Carli: How did you feel about how poetry was taught when you were a student? Did you have some memorable poetry classes?

Hoover: I had three poetry classes when I was going for my MA at University of Illinois at Chicago. I remember that I had one instructor who was formalist out of a Southern agrarian perspective. He said that there was an organic reason why poems should rhyme. Remember, this was the early 70s and students were used to rebelling, and there was almost a riot in his class. I remember that he said something about a poem and a girl sitting next to me loudly whispered, "What an asshole!" Then he looked all around to see who had said the remark. There was open rebellion. I was trying to be a good grad student, but I didn't really learn anything in his class. Then I had Paul Carroll the following semester. It wasn't what Paul said, but his relaxed attitude toward poetry opened up the whole field. One minute he talked about Horace and the next he would talk about Ron Padgett or the beats. He would display equal enthusiasm for a wide range of authors. I responded well to this and I respected him. At the time, I was leery to even admit that I was a poet. I thought I'd have to start off writing great poetry. Then I remember that I saw Paul Carroll outside of class. It was raining and sunny at the same time and Carroll was dressed like a dandy. He had on a straw boat hat and a pin stripe suit. He looked like someone out of a Renoir painting. He said, "Lad you're a true poet. I want to include you in the new anthology I'm doing." I felt like I wanted to float up in the air. I thought, "I am a poet. I must be a poet." So you have to believe in yourself.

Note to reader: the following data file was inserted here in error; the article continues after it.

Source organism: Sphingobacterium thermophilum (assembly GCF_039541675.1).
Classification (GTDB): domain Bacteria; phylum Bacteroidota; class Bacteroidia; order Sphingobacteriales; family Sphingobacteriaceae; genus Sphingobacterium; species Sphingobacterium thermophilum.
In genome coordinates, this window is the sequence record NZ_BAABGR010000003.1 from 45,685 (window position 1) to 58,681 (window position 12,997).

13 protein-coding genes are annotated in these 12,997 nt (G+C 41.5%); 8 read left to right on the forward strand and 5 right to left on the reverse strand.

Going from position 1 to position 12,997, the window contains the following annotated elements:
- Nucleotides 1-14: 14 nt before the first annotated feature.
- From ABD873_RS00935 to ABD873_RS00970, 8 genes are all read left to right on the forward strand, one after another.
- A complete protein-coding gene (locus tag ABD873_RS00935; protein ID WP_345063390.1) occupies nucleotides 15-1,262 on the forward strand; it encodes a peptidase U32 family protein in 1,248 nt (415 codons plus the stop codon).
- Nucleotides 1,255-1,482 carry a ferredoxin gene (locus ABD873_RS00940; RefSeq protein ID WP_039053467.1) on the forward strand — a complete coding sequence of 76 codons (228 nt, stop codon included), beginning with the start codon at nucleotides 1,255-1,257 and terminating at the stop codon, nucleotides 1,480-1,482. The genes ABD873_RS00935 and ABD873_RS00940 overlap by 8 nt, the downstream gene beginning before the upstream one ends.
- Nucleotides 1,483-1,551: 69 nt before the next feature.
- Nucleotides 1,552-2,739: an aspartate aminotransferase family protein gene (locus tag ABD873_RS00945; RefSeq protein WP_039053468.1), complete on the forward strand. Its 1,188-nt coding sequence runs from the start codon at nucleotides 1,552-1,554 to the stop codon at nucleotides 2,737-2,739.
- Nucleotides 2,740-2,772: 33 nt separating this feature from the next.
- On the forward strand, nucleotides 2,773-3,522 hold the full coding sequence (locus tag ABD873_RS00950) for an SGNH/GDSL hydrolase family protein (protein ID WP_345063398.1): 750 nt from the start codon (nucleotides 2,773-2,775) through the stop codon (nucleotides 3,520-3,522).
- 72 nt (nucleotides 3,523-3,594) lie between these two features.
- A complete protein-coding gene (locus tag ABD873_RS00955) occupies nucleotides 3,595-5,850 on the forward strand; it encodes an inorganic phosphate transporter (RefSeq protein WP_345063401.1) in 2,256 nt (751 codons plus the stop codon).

Carli: I heard a writer assert that in the past writers came from much more varied background than today. I think this was an attempt to discredit so-called academic or residential writers. What effects do you think that institutionalization has had upon poetry?

Hoover: Everybody has heard of the so-called workshop poem or even the Iowa workshop poem. The poetry workshop as we know it really didn't emerge until the 1970s and 1980s. Now there are over 250 of these programs - - with new ones springing up all the time. Now you have to ask yourself, "What exactly is a workshop poem?" I think they tend to be free verse, narrative, personal, lyrical, and elegiac. When most poets start out, they'll probably use free verse. They will probably start to write personal works in the form of confessional narratives - - possibly set in middle class houses. Somebody called this kind of work "dead animal poetry." You know, somebody runs over a frog with a lawnmower and that's supposed to break their heart.

Carli: Is there a tendency for confessional poetry to lapse into sentimentality?